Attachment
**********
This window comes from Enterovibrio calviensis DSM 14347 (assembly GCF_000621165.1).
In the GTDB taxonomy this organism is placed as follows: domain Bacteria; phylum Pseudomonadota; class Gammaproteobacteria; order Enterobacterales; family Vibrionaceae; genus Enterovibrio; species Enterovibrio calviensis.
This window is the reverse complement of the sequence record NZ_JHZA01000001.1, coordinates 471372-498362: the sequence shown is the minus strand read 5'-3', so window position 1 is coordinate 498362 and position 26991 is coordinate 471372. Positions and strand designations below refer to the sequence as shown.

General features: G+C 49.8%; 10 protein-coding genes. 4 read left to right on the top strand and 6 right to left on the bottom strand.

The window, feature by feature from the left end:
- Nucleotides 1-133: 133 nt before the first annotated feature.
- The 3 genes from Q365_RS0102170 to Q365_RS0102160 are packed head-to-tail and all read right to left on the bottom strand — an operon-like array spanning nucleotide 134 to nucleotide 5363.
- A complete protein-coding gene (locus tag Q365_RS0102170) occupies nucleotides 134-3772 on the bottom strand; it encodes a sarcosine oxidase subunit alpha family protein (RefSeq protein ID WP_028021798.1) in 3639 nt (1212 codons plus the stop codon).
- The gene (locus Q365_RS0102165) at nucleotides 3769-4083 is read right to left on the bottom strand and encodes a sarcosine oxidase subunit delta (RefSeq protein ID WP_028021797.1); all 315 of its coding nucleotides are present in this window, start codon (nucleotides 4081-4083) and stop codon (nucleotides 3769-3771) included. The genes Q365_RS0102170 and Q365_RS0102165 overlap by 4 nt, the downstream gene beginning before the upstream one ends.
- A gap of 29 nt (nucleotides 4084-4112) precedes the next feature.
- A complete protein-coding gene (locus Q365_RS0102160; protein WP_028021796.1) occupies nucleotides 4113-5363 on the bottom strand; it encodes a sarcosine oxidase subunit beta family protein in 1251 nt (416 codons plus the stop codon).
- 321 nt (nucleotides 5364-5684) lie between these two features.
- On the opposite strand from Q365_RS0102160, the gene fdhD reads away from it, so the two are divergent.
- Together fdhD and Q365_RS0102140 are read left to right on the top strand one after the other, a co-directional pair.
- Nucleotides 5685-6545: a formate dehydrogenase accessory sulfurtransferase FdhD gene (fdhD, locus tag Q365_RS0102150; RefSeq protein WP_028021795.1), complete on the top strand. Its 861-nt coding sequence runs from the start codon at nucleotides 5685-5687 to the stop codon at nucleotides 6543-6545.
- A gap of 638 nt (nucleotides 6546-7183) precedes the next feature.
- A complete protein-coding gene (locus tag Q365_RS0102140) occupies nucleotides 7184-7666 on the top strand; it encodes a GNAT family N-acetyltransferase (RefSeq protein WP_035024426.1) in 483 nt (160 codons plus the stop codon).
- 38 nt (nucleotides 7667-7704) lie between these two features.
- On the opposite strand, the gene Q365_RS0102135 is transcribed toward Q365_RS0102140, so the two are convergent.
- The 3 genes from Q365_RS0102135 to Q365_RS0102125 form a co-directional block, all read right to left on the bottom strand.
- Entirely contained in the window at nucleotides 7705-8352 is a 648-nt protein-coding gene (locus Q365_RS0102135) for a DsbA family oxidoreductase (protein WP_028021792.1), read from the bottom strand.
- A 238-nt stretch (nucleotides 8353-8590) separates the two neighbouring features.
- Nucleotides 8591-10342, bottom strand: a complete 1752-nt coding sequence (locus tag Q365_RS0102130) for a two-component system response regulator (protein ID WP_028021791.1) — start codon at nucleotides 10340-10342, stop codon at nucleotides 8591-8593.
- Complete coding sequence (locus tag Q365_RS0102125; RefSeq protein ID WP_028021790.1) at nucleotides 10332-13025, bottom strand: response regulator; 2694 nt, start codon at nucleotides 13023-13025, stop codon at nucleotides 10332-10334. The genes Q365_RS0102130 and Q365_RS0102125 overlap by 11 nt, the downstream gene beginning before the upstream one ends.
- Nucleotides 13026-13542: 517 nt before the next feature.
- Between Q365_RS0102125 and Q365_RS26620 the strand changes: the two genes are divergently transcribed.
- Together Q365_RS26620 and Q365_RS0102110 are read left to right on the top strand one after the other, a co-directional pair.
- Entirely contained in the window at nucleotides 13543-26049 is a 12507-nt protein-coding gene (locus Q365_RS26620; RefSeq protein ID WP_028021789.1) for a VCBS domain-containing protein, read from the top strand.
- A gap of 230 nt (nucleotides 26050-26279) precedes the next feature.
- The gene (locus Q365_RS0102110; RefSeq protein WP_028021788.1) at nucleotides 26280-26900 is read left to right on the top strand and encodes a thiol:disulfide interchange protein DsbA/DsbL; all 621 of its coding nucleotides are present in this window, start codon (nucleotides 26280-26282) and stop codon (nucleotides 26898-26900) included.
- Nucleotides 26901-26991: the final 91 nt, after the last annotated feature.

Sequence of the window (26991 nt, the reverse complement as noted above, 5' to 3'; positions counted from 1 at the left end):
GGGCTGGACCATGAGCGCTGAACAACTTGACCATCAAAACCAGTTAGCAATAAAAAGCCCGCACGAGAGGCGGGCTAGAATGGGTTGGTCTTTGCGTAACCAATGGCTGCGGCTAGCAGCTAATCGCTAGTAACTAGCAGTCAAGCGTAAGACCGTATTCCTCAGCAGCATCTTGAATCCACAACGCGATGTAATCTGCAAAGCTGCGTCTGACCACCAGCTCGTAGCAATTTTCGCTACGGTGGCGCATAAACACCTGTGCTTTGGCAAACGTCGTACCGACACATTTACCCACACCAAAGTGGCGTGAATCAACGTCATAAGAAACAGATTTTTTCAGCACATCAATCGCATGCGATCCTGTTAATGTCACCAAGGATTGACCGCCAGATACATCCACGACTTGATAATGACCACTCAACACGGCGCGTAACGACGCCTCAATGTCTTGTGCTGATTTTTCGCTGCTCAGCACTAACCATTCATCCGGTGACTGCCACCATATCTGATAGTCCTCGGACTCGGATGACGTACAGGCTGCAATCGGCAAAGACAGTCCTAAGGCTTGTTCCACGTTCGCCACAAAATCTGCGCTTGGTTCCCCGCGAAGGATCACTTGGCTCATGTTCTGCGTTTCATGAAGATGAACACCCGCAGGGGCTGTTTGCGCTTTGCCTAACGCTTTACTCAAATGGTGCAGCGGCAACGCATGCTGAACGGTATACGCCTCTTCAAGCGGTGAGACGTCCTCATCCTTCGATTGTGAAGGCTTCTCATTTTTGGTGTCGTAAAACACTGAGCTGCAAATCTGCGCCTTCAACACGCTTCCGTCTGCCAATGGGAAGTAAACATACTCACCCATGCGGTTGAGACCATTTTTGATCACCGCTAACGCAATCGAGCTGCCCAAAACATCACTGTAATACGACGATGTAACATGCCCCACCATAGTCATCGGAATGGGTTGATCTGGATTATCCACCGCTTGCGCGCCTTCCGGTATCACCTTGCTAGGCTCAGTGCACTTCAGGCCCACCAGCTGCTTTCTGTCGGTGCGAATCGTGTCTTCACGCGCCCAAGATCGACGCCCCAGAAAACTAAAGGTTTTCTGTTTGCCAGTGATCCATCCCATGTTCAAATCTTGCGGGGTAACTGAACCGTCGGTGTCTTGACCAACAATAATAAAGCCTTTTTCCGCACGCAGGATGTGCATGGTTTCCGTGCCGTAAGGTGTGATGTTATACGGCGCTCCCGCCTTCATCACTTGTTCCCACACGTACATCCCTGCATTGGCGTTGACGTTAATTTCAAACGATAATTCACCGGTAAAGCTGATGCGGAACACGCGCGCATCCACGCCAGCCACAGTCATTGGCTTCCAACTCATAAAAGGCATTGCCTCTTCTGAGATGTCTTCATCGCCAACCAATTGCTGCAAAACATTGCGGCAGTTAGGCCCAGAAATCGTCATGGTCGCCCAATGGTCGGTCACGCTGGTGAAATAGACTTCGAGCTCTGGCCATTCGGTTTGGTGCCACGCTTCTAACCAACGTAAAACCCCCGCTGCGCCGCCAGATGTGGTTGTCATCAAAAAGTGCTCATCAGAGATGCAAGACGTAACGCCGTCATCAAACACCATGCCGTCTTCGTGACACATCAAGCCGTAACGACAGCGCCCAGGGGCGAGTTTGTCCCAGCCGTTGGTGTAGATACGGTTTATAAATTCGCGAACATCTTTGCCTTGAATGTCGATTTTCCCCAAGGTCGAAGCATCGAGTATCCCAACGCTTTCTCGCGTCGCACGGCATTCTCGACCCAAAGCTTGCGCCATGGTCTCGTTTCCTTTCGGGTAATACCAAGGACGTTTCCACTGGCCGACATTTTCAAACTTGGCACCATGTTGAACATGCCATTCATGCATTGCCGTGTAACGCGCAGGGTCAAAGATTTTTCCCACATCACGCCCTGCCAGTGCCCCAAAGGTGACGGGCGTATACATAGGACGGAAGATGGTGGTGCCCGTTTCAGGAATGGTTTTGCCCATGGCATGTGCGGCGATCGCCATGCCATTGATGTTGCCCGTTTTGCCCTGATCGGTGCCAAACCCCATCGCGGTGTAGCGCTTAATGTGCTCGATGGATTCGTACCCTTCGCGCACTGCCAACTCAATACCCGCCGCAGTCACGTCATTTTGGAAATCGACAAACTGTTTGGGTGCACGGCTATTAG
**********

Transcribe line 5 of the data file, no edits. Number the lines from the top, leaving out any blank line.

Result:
The window, feature by feature from the left end: